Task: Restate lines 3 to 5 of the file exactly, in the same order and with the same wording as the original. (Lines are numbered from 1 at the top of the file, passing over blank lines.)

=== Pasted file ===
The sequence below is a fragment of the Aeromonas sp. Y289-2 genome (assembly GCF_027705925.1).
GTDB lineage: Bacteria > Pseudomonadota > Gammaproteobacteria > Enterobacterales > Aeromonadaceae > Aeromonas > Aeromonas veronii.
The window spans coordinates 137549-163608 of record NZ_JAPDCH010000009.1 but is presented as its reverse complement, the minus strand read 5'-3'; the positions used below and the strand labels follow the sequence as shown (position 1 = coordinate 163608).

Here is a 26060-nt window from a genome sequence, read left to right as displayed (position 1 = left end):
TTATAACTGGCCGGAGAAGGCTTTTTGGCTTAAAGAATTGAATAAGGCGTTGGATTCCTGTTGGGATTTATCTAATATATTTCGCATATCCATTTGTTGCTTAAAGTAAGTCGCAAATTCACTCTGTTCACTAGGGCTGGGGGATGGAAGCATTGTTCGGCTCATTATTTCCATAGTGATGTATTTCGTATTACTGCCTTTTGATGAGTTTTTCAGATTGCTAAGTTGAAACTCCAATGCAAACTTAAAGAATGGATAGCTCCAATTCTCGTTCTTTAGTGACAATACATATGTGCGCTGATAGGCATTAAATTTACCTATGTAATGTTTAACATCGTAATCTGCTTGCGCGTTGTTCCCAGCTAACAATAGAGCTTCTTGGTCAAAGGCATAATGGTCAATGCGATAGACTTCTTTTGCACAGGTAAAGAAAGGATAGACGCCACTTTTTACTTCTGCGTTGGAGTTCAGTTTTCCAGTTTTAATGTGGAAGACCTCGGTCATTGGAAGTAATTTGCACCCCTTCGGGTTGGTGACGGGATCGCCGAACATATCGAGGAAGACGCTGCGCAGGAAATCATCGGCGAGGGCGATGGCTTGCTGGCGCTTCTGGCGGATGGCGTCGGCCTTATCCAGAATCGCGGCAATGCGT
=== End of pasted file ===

The window spans coordinates 137549-163608 of record NZ_JAPDCH010000009.1 but is presented as its reverse complement, the minus strand read 5'-3'; the positions used below and the strand labels follow the sequence as shown (position 1 = coordinate 163608).

Here is a 26060-nt window from a genome sequence, read left to right as displayed (position 1 = left end):
TTATAACTGGCCGGAGAAGGCTTTTTGGCTTAAAGAATTGAATAAGGCGTTGGATTCCTGTTGGGATTTATCTAATATATTTCGCATATCCATTTGTTGCTTAAAGTAAGTCGCAAATTCACTCTGTTCACTAGGGCTGGGGGATGGAAGCATTGTTCGGCTCATTATTTCCATAGTGATGTATTTCGTATTACTGCCTTTTGATGAGTTTTTCAGATTGCTAAGTTGAAACTCCAATGCAAACTTAAAGAATGGATAGCTCCAATTCTCGTTCTTTAGTGACAATACATATGTGCGCTGATAGGCATTAAATTTACCTATGTAATGTTTAACATCGTAATCTGCTTGCGCGTTGTTCCCAGCTAACAATAGAGCTTCTTGGTCAAAGGCATAATGGTCAATGCGATAGACTTCTTTTGCACAGGTAAAGAAAGGATAGACGCCACTTTTTACTTCTGCGTTGGAGTTCAGTTTTCCAGTTTTAATGTGGAAGACCTCGGTCATTGGAAGTAATTTGCACCCCTTCGGGTTGGTGACGGGATCGCCGAACATATCGAGGAAGACGCTGCGCAGGAAATCATCGGCGAGGGCGATGGCTTGCTGGCGCTTCTGGCGGATGGCGTCGGCCTTATCCAGAATCGCGGCAATGCGT